All Posts By

Julia Kasch

By | Dissemination | No Comments

October last year I shortly introduced an instrument we developed which enables different stakeholders such as teachers, students, course designers and researchers to analyse the educational scalability of their course design when it comes to formative feedback. (You can read here more about it) I am glad to inform you that both the instrument and the corresponding paper are accessible online now! You can find the paper “A Framework towards Educational Scalability of Open Online Courses” here You can find the design analysis instrument here If you have any questions regarding the paper and/or the instrument feel free to contact…

Read More

Scalable Course Design in MOOCs?

By | English | No Comments

We all know that the quality of a course be it a MOOC (Massive Open Online Course) or any other (open online) course, highly depends on the quality of the course design. Quality is a highly discussed topic in the literature and I don’t really want to go into it in depth but a very simple way of “measuring” the quality of a course design is by listening to the students the course is made for and the teachers who are teaching and maybe even did design the course. Students’ (dis)satisfaction regarding the design can tell you a lot about…

Read More

TEA conference presentation sum-up: Scalable peer-feedback design in MOOCs?

By | Dissemination, educational design, English, MOOCs, open education, Presentations, Publications, Reflection | No Comments

On Thursday 5 October I got the chance to present our pilot study about scalable peer-feedback design at the TEA conference (International Technology Enhanced Assessment Conference) in Barcelona. In this post, I want to give you a short overview of our study. Incentive of the study The motivation behind our study was to investigate whether and how embedded, student-focused peer-feedback design has an impact on student perception regarding peer-feedback. In the literature, peer-feedback is seen as a scalable way to manage large student numbers. Scalability often is approached by a quantitative perspective: “A MOOC is scalable because it provides education…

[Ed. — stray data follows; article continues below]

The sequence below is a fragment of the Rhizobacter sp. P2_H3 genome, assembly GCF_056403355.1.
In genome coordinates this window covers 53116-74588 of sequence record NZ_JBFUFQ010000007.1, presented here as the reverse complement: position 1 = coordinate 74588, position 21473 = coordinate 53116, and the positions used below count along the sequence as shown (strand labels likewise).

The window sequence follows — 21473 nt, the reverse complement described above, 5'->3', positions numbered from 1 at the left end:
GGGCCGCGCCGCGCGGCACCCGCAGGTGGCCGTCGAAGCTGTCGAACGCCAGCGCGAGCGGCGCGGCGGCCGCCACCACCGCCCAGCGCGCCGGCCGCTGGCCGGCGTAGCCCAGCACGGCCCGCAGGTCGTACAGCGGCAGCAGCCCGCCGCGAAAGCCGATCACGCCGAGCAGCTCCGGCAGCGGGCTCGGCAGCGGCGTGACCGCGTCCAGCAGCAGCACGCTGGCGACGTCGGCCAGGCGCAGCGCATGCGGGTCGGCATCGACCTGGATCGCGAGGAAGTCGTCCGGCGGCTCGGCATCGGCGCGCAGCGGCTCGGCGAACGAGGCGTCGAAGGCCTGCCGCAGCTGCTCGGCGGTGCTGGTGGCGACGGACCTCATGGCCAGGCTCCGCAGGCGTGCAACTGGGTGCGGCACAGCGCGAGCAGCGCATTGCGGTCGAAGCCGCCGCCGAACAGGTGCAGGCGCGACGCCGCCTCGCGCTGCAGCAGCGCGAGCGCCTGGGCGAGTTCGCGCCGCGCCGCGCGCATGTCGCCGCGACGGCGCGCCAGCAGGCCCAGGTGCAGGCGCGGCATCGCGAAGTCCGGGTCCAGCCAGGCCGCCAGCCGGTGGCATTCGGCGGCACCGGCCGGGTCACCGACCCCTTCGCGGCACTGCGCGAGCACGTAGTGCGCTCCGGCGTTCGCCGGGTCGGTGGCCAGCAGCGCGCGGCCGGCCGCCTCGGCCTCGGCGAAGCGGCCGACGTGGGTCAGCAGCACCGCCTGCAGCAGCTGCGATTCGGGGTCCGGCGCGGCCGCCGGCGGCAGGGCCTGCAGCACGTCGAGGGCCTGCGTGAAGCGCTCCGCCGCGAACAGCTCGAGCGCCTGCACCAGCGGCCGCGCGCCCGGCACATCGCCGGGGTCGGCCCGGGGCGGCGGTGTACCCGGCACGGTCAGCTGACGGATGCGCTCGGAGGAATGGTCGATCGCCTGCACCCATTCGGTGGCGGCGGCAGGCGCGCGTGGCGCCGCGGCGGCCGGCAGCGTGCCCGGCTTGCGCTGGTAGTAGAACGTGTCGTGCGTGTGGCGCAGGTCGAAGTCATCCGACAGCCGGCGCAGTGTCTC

Read More

Where is the balance?

By | English | 2 Comments

Massive Open Online Courses (MOOCs) are, as the name suggests, courses with or for high student numbers. However, merely providing many students with information is not what education is about. MOOCs should and can enable deep learning, which implies that students have an active role during their learning process, engage in higher cognitive processes and relate new information to previous gained knowledge. Therefore, enabling deep learning can be seen as a criterion for MOOC quality. One simple but crucial aspect regarding the quality of MOOCs is that of constructive alignment. Do MOOC designers deliver what they promise? Are intended learning…

Read More

Scalable assessment and feedback in Open Online Education (OOE)?

By | English | No Comments

A growing challenge in education is to facilitate high-quality education for an increasing number of students. Within online education, Massive Open Online Courses (MOOCs) are a great example of courses that are challenged by high student numbers when trying to support them. How can MOOCs provide high quality learning activities to high student numbers without increasing teacher time and without cutting down on quality?

Read More

Survey: Common and best practices in MOOC design

By | English | No Comments

What are your experiences with Massive Open Online Courses (MOOCs)? Have you participated in one or several MOOCs? Have you been a teacher/tutor/assistant in a MOOC and/or did you ever (co-)design an MOOC? Do you think that the educational design of MOOCs could be improved?   Then share your knowledge and experience with us by participating in this research. This research is part of a study in the SOONER PhD project ‘Scaling support, feedback and interaction in open online education’, conducted by Julia Kasch (PhD student), Marco Kalz, (promotor) and Peter van Rosmalen (daily supervisor). Within this first study we want…

Read More